Peter Dalsgaard: Designing Engaging Interactive Environments
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- 1. DESIGNING ENGAGING INTERACTIVE ENVIRONMENTS:A PRAGMATIST PERSPECTIVE PETER DALSGAARD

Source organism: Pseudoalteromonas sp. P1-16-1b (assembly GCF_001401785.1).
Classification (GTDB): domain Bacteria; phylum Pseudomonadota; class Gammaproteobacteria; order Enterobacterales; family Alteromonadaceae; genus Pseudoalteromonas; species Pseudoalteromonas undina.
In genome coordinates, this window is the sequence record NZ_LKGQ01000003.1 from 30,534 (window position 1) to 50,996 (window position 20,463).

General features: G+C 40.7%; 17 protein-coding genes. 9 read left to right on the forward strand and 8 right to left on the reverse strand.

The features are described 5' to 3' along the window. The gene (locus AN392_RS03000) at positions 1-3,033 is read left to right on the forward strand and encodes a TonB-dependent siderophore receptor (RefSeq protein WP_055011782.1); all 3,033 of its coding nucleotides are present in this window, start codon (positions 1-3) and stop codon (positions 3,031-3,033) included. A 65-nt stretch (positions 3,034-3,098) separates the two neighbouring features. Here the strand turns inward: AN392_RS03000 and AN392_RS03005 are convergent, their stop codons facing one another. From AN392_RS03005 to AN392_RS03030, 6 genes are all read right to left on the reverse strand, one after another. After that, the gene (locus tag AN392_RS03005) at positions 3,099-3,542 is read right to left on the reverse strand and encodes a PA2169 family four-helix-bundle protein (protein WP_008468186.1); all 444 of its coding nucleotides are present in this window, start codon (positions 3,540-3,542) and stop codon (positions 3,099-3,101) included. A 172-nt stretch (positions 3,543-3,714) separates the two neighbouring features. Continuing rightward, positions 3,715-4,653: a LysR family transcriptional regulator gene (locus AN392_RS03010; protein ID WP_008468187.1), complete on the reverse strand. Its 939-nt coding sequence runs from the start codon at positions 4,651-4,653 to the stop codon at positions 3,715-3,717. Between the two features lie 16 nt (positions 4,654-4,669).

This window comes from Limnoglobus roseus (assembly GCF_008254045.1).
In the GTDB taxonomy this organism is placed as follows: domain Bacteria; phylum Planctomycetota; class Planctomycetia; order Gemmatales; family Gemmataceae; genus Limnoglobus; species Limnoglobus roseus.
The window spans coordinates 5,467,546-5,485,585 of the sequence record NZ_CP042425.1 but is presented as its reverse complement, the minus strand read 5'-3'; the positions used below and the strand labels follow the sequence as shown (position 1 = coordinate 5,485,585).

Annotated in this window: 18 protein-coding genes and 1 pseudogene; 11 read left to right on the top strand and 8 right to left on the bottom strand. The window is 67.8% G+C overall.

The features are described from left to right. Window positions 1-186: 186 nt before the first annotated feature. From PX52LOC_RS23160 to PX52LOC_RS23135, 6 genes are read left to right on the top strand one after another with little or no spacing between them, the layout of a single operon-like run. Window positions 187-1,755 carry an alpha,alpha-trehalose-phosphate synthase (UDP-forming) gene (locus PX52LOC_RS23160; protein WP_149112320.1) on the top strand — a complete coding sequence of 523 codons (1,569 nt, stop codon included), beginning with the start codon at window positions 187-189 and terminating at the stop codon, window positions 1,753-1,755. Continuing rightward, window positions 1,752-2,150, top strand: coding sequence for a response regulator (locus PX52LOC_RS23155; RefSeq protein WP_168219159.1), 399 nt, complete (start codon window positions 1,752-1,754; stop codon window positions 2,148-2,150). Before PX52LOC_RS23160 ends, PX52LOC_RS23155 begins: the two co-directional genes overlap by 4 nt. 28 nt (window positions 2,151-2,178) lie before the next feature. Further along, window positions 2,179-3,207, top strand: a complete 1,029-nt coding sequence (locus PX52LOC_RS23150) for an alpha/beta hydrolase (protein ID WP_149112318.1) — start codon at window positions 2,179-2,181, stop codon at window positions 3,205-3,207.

2. FROM WORK-RELATED CONCERNS TO OTHER SPHERES OF HUMAN INTEREST AND ACTIVITYFROM A FOCUS FUNCTIONAL ASPECTS TOWARDS EXPERIENTIAL ISSUES FROM DESKTOP COMPUTING TO INTERACTIVE ENVIRONMENTS 3. HOW CAN WE CONCEPTUALISE THE DESIGN AND USE OF ENGAGING INTERACTIVE ENVIRONMENTS? 1. A CONCEPTUAL FOUNDATION A pragmatist perspective on interaction design 2. MEANS FOR DESIGN AND REFLECTION Techniques for doing design and design research 3. PROTOTYPES AND INSTALLATIONSCrystallizations of research questions and key concerns 4. DISSERTATION RESEARCH APPROACH PROJECTS AND PROTOTYPESPUBLICATIONS PRAGMATIST PERSPECTIVE 5. AGENDARESEARCH APPROACH PROJECTS AND PROTOTYPES 1 2 PUBLICATIONS PRAGMATIST PERSPECTIVE3 4 6. EXPERIENCE-ORIENTED TECHNOLOGIES MEDIA FAADES DIGITAL URBAN LIVING MAY 2006 APRIL 2009 PHD PROJECTAGENDAAPPROACHPROJECTS1 2 PUBLICATIONS PRAGMATISM 3 4 7. RESEARCH ON DESIGN Focus on the product of design RESEARCH IN DESIGN Focus on the process of design RESEARCH THROUGH DESIGNEmploying a designerly approach in researchRESEARCH IN AND THROUGH DESIGN Directed at improving the understanding and practice of interaction design,using involvement in design experiments and projects as a catalyst for knowledge generation Motivation for this methodological choice:- access- closeness- experimentation and reection- puts concepts and theories into play in practice 8. PROJECTS AND CASESAGENDA APPROACHPROJECTS1 2PUBLICATIONS PRAGMATISM3 4 9. PROJECTS AND CASES 10. 1. THE GUM FAADE Business-to-business trade showProvide product awareness and engage trade show visitors by use of interactive multi-user wall 11. 2. BALDERS FUNERAL PYRE Center for Childrens LiteratureCreate engaging experiences for children by conveying the mood and narrative elements from Scandinavian mythology through the use of a corridor of ames 12. 3. SILENCE AND WHISPERS Suomenlinna, a UNESCO world heritage site in HelsinkiEngage visitors in place-specic storytelling using audio fragments distributed in caves 13. 4. WARSAW MUSEUM OF MODERN ARTProposal for architectural competitionPresent visitor information and artwork visualizations by use of interactive displays that employ colour-changing concrete that is integraged into the museum building itself 14. 5. AARHUS BY LIGHT Concert hall and public parkFacilitate engaging, playful and social interaction around a media faade 15. OVERVIEW OF PROJECTS Interactive environments Novel forms of interaction Span a broad scope- domains and situations- users- scales- content- levels of completionMy involvement is motivated by gaining insights to inform my research agenda 16. PUBLICATIONSAGENDA APPROACH PROJECTS 1 2PUBLICATIONS PRAGMATISM3 4 17. PUBLICATIONS 18. 1. INSPIRATION CARD WORKSHOPS Presents a workshop technique in which cards that represent different sources of inspiration serve as tools to collaboratively develop design concepts. DIS 2006. Co-author: K Halskov 19. 2. THE EMERGENCE OF IDEAS Offers an in-depth analysis of how ideas emerge during an inspiration card workshop. The paper highlights the ways in which creativity is distributed across the participants and the inspiration cards, which in turn scaffold the exploration and transformation of emerging design ideas. International Journal of Co-Creation 2007. Co-author: Kim Halskov 20. 3. MAPS FOR DESIGN REFLECTIONPresents three types of maps for design reection that capture key aspects of the design process and supports reection upon them. The maps particularly focus on the ways in which design concepts are represented and transformed throughout the design process. Artifact 2009. Co-authors: K Halskov & R Nielsen 21. 4. DESIGNING FOR INQUISITIVE USE Presents the notion of inquisitive use on the basis of pragmatism. Inquisitive use proposes a view on how to design for engaging interaction when challenging situations lead users to resourceful exploration. DIS 2008 22. 5. PEEPHOLES AS MEANS OF ENGAGEMENT IN INTERACTION DESIGNFurther explores the concept of inquiry through the notion of peepholes, a design strategy for developing engaging interactive environments that on the one hand reveal glimpses of hidden phenomena to evoke users interest, on the other hand offer ways of exploring these hidden layers. Nordes 2009. Co-author: Christian Dindler 23. 6. STAGING URBAN INTERACTIONS WITH MEDIA FAADESPresents the development and study of Aarhus by Light and the ways in which the installation transformed the practices and experiences related to the concert hall and its surroundings. Interact 2009. Co-authors: M Brynskov, T Ebsen, J Fritsch, K Halskov, R Nielsen 24. 7. PERFORMING PERCEPTION Presents the notion of performing perception, which states that when a person uses interactive systems in public spaces, he takes on the roles of operator, performer, and spectator at the same time. This has consequences for how both users and others experience interaction. TOCHI 2008. Co-author: Lone Koefoed Hansen 25. OVERVIEW OF PUBLICATIONS Represent the scope and core activities of my research Address concerns relating to both use and design- understanding the use context is essential for design Some contain specic techniques for design Some contain means for reecting upon design and use Some present design strategies and considerations They draw upon different strands of theory- pragmatism most prominent 26. PRAGMATISM Primacy of practice Emergence Interaction Experimentation JOHN DEWEY Situation Inquiry Transformation Technology ExperienceAGENDAAPPROACHPROJECTS1 2PUBLICATIONS PRAGMATISM3 4 27. INQUIRY The creative and transformative process we undertake in order to change an incoherent or undesirablesituation into a meaningful and unifying one by employing our own repertoire of knowledge andcompetences as well as resources in the situation.Technology and creativity are two salient faets of inquiry 28. TECHNOLOGY IN INQUIRY We draw upon available resources in inquiry, many of them technologicalTechnologies in inquiry have experiential and transformative traits DESIGN SITUATIONS USE SITUATIONSEXPERIENTIAL ASPECTSTechnologies in inquiry can frame our experience of the situation TRANSFORMATIVE ASPECTS Technologies in inquiry can supporttransformation of the situation 29. CREATIVITY IN INQUIRYInquiry is creative; it marks the departure from habit and leads us to changeCreative inquiry has dialogical and distributed traits DESIGN SITUATIONSUSE SITUATIONS DIALOGICAL TRAITS Creative inquiry exhibits traits ofdialogue, both between imagination,action and reection, and betweenperson and environment DISTRIBUTED TRAITS Creativity may be distributed betweenusers, objects and the environment 30. SITUATION INQUIRYTRANSFORMATION TECHNOLOGY EXPERIENCE 31. WHY PRAGMATISM? Addresses key themes with regards to my research question - emergence, interaction, situation, inquiry, transformation, technology, experience Strong afnity with designerly thinking- intervention and transformation- experimentation- tradition and transcendenceCan yield insights into both design and use situationsCan inform design researchExisting contributions - towards a coherent conceptual scaffolding 32. SUMMARY HOW CAN WE CONCEPTUALISE THE DESIGN AND USE OF ENGAGING INTERACTIVE ENVIRONMENTS? DISSERTATIONCONTRIBUTIONS1. A CONCEPTUAL FOUNDATION RESEARCH APPROACH PROJECTS AND PROTOTYPES- A PRAGMATIST PERSPECTIVE2. MEANS FOR DESIGN AND REFLECTION- TECHNIQUES FOR DESIGN AND RESEARCHPUBLICATION PRAGMATIST PERSPECTIVE 3. PROTOTYPES AND INSTALLATIONS- CRYSTALLIZATIONS OF INQUIRIES 33. FURTHER PERSPECTIVES Further examinations of pragmatism in interaction design AND FUTURE WORK- experiential qualities in design and use- dialogue with other conceptual framingsDesign documentation and reection Creativity and innovation in design Closed installations vs. open-ended interactive environments 34. THANK YOU!